We’re told that he built over 20 different prototypes until the model recognizable today was firmly established. It was made from several pieces of knot-free wood to provide it with that sleek and comfortable finish and sported a slightly bent back, broad seat and wide armrests. Having been creatively borne so to speak in the mountain range bearing the same name, it become known by that same name, the Adirondack chair.
What Happened Next?
Apparently, Lee offered the design to a carpenter friend of his who was out of work and in need of something to tide him over the winter months. That friend, Thomas Bunnell, instantly recognized that Lee’s prototype chair had commercial potential and without his consent, he filed for a patent for the chair which he successfully received in 1905. He subsequently went on to market and manufacture a similar style chair for the next 20 years which he called the Westport.
Over the years, other manufacturers went on to refine and improve that original design, using slats rather than single slabs and that was when the Adirondack chair was truly popularized in the US, making it into mail order kits being sold via catalogs in the 1940s. It was brought into Canada by someone who had been visiting New York and went on to then be manufactured in Canada under a different name, that of the Muskoka chair.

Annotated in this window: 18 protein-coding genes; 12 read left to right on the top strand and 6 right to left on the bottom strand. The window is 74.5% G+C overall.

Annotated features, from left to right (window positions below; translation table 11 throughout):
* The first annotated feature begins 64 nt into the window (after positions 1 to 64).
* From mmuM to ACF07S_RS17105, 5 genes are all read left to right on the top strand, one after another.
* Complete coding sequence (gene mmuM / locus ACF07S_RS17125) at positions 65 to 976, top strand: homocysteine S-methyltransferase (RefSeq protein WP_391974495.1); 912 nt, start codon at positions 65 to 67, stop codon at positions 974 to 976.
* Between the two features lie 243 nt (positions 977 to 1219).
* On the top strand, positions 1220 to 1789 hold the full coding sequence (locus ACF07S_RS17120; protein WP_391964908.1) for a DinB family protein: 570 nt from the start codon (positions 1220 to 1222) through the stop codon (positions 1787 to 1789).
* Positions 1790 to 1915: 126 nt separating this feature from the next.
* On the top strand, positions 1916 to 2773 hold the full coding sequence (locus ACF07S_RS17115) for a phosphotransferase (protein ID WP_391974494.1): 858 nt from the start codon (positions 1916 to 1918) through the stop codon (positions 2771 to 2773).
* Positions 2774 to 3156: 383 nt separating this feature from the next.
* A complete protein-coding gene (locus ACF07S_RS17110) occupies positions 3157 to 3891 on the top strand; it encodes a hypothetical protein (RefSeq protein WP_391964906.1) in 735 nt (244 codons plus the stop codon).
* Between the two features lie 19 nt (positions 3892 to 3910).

Some References Argue That There are No Differences
While we’ve established two points of difference between Muskoka Chairs and Adirondack Chairs, many argue that really there is no real tangible difference at all. Certainly what they do both very much have in common is that whether you live in Canada or the US, if you want a comfortable and good looking seat for your backyard or patio, either make an excellent choice.
Fast Forward to Today
What’s the latest in the debate between Muskoka Chairs and Adirondack Chairs? Safe to say that they’ve been receiving a bit of a renaissance and a resurgence in popularity of late with more variants in terms of styles, designs, color options and materials on offer than ever before. Convenient built-in features such as sliding Ottomans, cup holders, and adjustable headrests to name just a few. These and other unique features are all designed to make the experience of sitting in one of these iconic chairs even more comfortable than ever before. Today different variants of wood are used with popular choices being made from pine and oak, however perhaps the most popular, durable and arguably expensive is made from teak. It’s an extremely hard wood, perfect for the outdoors and one which requires minimal maintenance. Poly-wood (a no-wood lumber but authentic looking) is also very popular these days as it’s eco-friendly but also highly weather resistant to all four seasons.
So whether you prefer to call it an Adirondack or a Muskoka, all we know is that it’s a highly prized, ultra-comfortable and supremely stylish looking garden chair that will last for generations and look good no matter what the outdoor setting you place it in.